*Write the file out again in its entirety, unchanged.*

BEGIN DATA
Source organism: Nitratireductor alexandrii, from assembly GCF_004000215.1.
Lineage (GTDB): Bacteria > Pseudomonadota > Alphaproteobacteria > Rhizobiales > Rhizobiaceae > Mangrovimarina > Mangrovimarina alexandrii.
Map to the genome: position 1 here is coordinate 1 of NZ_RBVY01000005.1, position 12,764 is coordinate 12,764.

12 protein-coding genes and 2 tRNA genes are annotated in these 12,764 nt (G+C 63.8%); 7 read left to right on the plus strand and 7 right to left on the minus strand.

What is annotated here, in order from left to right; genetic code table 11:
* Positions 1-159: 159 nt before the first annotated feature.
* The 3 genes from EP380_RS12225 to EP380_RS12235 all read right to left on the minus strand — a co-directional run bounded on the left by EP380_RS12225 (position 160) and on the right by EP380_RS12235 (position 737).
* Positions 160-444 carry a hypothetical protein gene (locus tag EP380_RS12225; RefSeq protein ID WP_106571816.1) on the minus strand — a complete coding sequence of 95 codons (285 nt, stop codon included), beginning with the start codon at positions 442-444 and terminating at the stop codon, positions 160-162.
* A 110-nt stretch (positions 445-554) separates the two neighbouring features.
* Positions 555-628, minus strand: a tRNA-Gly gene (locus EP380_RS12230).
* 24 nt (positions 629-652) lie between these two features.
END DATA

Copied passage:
Source organism: Nitratireductor alexandrii, from assembly GCF_004000215.1.
Lineage (GTDB): Bacteria > Pseudomonadota > Alphaproteobacteria > Rhizobiales > Rhizobiaceae > Mangrovimarina > Mangrovimarina alexandrii.
Map to the genome: position 1 here is coordinate 1 of NZ_RBVY01000005.1, position 12,764 is coordinate 12,764.

12 protein-coding genes and 2 tRNA genes are annotated in these 12,764 nt (G+C 63.8%); 7 read left to right on the plus strand and 7 right to left on the minus strand.

What is annotated here, in order from left to right; genetic code table 11:
* Positions 1-159: 159 nt before the first annotated feature.
* The 3 genes from EP380_RS12225 to EP380_RS12235 all read right to left on the minus strand — a co-directional run bounded on the left by EP380_RS12225 (position 160) and on the right by EP380_RS12235 (position 737).
* Positions 160-444 carry a hypothetical protein gene (locus tag EP380_RS12225; RefSeq protein ID WP_106571816.1) on the minus strand — a complete coding sequence of 95 codons (285 nt, stop codon included), beginning with the start codon at positions 442-444 and terminating at the stop codon, positions 160-162.
* A 110-nt stretch (positions 445-554) separates the two neighbouring features.
* Positions 555-628, minus strand: a tRNA-Gly gene (locus EP380_RS12230).
* 24 nt (positions 629-652) lie between these two features.